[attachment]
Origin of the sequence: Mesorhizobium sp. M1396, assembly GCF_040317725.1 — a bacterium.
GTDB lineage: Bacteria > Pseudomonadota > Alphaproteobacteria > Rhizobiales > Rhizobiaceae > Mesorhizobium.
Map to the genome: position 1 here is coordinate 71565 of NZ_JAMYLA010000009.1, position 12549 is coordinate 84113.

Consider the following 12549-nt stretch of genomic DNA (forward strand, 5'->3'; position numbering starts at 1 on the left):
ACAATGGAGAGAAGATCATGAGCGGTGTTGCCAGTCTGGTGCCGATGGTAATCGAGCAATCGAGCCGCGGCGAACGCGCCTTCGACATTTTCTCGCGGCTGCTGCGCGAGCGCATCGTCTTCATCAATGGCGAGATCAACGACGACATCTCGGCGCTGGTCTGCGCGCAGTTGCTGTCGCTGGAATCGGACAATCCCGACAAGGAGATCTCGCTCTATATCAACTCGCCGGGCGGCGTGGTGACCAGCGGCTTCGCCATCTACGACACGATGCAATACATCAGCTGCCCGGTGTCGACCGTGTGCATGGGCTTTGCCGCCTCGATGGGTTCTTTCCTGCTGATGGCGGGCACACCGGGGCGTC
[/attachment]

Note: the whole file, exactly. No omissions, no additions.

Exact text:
Origin of the sequence: Mesorhizobium sp. M1396, assembly GCF_040317725.1 — a bacterium.
GTDB lineage: Bacteria > Pseudomonadota > Alphaproteobacteria > Rhizobiales > Rhizobiaceae > Mesorhizobium.
Map to the genome: position 1 here is coordinate 71565 of NZ_JAMYLA010000009.1, position 12549 is coordinate 84113.

Consider the following 12549-nt stretch of genomic DNA (forward strand, 5'->3'; position numbering starts at 1 on the left):
ACAATGGAGAGAAGATCATGAGCGGTGTTGCCAGTCTGGTGCCGATGGTAATCGAGCAATCGAGCCGCGGCGAACGCGCCTTCGACATTTTCTCGCGGCTGCTGCGCGAGCGCATCGTCTTCATCAATGGCGAGATCAACGACGACATCTCGGCGCTGGTCTGCGCGCAGTTGCTGTCGCTGGAATCGGACAATCCCGACAAGGAGATCTCGCTCTATATCAACTCGCCGGGCGGCGTGGTGACCAGCGGCTTCGCCATCTACGACACGATGCAATACATCAGCTGCCCGGTGTCGACCGTGTGCATGGGCTTTGCCGCCTCGATGGGTTCTTTCCTGCTGATGGCGGGCACACCGGGGCGTC